I would hope that when someone enters the halls of power, their immediate wish is that if there is a conflict, it can be resolved via peaceful means. But when all other options run out, the only response is war.
After nearly twenty years, the United States military is leaving Afghanistan. We went there just after 9/11 to avenge the loss of nearly 3000 innocent souls and stop those who would do it again. A generation later, the United States is leaving the country, creating the opportunity for the Taliban to regain control of the country.
I listened to President Biden‘s speech earlier today and I don’t envy the choice he has to make.
If we stay, we can be accused of overusing our influence and sending additional American troops to die in another foreign war. If we go, we know the result. Though Biden tried to claim that this is different than the Fall of Saigon at the end of the Vietnam war, the similarities are too hard to ignore.
The fact is that whoever was President, it would have been messy, complicated, and a convenient political attack on both sides of the aisle. Biden is facing a challenge that so far, meets if not surpasses Covid. He claims that he had no choice but to continue you know who’s plan, but I don’t quite believe that.
I also don’t quite believe that the Taliban will respect democracy and women’s rights. Given their history, it is only a matter of time before they return the country to their vision of what it should be.
Only time will tell what the consequences of this decision will be. Either way, we are damned if we do, damned if we don’t.
The summer of 1969 was one of the most tumultuous in American history.
In Elin Hilderbrand’s new novel, Summer of ’69, the tumult is also affecting the Levin/Foley family. Every summer, the family spends their summer at their grandmother’s house in Nantucket. But this summer is different.
The eldest, Blair is pregnant and at home at the request of her husband. It appears that her marriage has reached it’s breaking point. Kirby, the second oldest is determined to prove that she can be an adult. While firmly believing in social justice movement of the era, Kirby works at a hotel at nearby Martha’s Vineyard. Tiger, the only son, is serving in Vietnam. Jessie, the youngest, is not happy to be left with her mother and grandmother, both who seem to be holding onto secrets.
I really enjoyed this book. I loved the characters, I loved the narrative and I loved that even though this book is set 50 years ago, it still feels relevant. I have to commend the author for balancing the number of characters she does. It can be difficult to ensure that every character is given equal time on the page, but Ms. Hilderbrand has done it.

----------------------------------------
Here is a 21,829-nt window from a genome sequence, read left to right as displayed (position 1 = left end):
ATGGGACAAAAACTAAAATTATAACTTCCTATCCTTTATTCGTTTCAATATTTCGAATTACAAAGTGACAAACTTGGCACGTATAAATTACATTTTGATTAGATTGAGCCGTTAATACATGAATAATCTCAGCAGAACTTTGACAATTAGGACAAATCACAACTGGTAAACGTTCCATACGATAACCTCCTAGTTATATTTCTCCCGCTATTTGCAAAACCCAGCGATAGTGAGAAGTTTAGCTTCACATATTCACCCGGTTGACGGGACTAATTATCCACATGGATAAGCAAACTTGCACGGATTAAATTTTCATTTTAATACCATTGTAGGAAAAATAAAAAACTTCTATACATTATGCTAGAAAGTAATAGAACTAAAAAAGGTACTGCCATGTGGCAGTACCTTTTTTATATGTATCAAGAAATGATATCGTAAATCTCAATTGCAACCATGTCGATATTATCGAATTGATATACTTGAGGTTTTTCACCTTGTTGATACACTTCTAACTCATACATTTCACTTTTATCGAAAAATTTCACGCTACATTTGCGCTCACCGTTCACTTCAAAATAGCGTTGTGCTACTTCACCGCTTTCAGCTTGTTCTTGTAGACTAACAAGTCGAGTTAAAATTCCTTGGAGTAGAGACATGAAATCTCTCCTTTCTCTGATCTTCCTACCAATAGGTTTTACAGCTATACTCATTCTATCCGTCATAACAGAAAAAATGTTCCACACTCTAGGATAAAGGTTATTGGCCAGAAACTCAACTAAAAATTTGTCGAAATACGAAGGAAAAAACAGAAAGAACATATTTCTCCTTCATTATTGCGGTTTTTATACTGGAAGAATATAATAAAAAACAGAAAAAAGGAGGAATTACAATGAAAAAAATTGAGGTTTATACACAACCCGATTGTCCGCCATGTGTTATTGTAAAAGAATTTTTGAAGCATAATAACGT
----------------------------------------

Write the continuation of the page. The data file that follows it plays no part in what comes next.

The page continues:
I’ve never had the inclination to make a career out of public service. But I admire those who do.
The late Senator John McCain spent his adult life in public service; first in the military and then in government. When he passed away last summer, his passing left a hole in this country that will never be filled.
Last week, you know who went after the late Senator in the same way that a school yard bully attacks a classmate whom they perceive to be weak.
Methinks the gentleman (if you want to call him that) is jealous. Senator McCain made public service his life’s work for his adult life. He fought for this country and her citizens during the Vietnam War. After being captured and tortured, he refused release. After retiring from military service, he spent thirty plus years in the service of the American voter. In every sense of the word, he is a hero.
I could go on, but I will let the late Senator’s daughter speak, as only she can.
P.S. I have to wonder where Senator McCain’s Republican “friends” are on this matter? Are they man or woman enough to stand up to you know who or are they more concerned about saving their own skins?
The last three generations have seen profound and world altering change. My grandparent’s generation watched the world change due to The Great Depression, World War II and the attack at Pearl Harbor. The idyllic world of the 1950’s that my parents grew up in were forever shattered by the assassination of JFK and The Vietnam War.
My generation will be forever defined by one day: September 11th, 2001.
Anyone who knows me (or has read this blog) knows that New York City is in my blood and my bones. My family has been here for over 100 years. My immigrant great-grandparents came to this city and to America to escape the poverty and the oppression of Eastern Europe. Though not without its challenges, this city and her people gave my ancestors the start they needed to provide for future generations.
On September 11th, 2001, New York City was dealt a blow that nearly crippled her and her people. Coming of age in a post 9/11 world has forever changed my generation. We see the consequences of hate and prejudice. We also see the beauty of people coming together and seeing each other not as labels, but simply as human beings.
Where I currently work is very close to the 9/11 Memorial. Most of the time, I don’t pay attention to how close I am. This week, I could not help but think about how close my office is to where the Twin Towers stood.
Tomorrow is 9/11. We will never forget the lives lost and the emotional scar that will never completely heal.